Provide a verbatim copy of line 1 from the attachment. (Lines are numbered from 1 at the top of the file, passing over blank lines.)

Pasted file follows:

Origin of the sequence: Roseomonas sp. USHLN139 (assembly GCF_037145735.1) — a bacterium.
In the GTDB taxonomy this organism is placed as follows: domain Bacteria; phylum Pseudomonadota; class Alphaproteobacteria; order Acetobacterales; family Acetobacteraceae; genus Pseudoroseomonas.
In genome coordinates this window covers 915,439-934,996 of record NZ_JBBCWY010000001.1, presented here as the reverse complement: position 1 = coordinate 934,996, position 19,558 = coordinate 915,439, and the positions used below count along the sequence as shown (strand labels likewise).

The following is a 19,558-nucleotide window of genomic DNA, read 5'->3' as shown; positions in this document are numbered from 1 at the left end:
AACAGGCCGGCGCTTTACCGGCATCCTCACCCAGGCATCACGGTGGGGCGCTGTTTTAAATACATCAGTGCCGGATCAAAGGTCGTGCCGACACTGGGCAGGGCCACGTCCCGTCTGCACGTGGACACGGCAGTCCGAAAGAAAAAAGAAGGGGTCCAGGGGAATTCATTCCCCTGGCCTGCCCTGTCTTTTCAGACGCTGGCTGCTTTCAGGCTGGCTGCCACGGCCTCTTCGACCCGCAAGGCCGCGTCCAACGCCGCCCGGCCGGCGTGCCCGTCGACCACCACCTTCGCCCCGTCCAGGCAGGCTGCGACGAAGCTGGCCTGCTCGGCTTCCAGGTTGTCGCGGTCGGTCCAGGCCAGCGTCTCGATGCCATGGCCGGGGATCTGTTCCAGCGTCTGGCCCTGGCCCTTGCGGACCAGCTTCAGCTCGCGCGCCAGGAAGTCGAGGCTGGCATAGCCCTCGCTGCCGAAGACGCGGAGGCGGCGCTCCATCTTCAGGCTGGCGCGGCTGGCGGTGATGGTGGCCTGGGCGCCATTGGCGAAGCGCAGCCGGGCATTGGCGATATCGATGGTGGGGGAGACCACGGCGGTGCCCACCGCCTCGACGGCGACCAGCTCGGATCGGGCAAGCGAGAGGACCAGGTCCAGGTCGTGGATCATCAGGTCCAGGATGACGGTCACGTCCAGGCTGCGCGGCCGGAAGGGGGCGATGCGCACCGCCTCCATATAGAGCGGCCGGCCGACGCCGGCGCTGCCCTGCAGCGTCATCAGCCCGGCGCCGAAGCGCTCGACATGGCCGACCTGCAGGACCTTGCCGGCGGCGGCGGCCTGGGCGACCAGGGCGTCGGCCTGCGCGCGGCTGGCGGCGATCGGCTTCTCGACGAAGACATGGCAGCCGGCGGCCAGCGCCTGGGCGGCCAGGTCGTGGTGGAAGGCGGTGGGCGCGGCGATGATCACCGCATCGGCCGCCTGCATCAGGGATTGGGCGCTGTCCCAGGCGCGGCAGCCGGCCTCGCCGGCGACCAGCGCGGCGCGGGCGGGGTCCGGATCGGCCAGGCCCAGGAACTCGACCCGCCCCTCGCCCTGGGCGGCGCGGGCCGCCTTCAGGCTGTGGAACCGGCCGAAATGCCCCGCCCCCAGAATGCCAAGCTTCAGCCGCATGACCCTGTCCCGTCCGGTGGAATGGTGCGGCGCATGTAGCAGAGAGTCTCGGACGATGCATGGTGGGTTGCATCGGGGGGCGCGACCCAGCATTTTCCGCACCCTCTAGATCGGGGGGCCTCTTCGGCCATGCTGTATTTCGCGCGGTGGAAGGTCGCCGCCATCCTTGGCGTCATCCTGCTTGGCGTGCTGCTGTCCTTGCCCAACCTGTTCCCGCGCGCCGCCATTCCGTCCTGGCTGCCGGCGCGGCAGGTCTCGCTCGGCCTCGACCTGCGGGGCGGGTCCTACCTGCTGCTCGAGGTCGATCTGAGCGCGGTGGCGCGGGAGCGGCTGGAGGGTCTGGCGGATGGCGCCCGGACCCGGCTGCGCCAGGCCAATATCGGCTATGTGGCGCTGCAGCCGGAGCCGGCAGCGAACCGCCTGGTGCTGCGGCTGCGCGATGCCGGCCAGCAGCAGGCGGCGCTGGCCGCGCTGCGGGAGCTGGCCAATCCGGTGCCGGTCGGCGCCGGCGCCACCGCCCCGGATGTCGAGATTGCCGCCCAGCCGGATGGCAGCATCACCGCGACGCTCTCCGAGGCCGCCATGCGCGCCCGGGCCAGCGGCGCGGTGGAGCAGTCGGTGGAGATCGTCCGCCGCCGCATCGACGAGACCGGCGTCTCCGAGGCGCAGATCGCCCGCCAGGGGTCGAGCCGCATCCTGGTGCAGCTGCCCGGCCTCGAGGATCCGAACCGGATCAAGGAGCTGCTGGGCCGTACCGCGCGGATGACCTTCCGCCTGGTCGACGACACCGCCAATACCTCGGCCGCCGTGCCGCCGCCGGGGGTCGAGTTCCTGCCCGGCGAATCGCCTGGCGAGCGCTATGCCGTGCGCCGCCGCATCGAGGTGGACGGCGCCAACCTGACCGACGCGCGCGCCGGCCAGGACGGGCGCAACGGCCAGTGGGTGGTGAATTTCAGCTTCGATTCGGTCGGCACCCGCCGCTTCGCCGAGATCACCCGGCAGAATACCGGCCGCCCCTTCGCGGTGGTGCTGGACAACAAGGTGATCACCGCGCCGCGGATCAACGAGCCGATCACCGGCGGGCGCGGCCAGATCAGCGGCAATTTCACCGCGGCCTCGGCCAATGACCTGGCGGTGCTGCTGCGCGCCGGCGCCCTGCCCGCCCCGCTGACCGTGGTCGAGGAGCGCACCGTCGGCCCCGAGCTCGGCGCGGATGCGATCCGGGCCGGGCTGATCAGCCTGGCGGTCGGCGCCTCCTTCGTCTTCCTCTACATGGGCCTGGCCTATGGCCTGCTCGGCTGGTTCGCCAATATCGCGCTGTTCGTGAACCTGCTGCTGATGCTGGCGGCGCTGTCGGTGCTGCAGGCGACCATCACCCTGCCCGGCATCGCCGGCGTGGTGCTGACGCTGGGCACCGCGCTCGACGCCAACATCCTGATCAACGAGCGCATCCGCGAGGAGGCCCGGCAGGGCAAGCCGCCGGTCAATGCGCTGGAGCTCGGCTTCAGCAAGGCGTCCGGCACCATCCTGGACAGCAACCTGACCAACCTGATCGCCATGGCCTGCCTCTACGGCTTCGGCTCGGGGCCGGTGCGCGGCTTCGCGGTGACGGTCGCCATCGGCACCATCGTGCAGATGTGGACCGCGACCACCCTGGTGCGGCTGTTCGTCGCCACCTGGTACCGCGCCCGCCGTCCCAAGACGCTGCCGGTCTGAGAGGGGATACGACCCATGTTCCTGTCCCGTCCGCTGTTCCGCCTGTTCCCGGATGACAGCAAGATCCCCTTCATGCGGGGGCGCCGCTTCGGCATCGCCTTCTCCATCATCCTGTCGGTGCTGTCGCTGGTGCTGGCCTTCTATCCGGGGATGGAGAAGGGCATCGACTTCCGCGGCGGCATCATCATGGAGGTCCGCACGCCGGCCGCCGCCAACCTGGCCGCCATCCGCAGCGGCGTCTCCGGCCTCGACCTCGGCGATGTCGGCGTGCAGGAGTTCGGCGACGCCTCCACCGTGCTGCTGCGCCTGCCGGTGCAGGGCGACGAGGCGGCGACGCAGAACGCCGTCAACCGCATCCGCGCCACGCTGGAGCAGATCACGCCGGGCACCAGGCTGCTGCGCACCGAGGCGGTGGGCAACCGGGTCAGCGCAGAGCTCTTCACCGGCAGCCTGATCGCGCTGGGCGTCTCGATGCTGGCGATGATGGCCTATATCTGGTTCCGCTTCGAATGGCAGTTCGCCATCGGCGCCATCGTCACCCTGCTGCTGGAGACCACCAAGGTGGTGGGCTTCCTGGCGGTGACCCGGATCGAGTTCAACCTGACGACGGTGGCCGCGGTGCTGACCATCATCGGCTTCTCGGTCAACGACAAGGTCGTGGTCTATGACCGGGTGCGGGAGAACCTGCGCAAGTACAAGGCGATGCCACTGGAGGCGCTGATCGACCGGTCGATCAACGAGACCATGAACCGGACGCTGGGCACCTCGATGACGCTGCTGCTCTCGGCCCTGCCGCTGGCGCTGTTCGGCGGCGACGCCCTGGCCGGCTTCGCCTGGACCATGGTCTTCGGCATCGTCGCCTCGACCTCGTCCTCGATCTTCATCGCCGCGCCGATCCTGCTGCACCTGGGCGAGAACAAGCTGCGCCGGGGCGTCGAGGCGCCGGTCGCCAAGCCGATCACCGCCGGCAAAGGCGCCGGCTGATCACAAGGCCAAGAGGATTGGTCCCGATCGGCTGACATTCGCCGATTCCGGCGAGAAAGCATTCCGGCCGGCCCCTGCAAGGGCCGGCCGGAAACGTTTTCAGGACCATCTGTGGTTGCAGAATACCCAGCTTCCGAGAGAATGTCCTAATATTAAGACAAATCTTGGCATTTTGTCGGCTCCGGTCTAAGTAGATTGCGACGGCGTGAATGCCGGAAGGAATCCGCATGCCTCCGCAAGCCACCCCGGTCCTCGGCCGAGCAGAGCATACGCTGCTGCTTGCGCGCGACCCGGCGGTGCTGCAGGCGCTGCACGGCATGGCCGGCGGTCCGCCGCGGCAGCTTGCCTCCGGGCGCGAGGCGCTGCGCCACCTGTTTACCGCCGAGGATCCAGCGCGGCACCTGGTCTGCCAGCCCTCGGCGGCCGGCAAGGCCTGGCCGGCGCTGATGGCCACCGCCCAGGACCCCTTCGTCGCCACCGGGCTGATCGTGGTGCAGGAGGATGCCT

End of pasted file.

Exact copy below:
Origin of the sequence: Roseomonas sp. USHLN139 (assembly GCF_037145735.1) — a bacterium.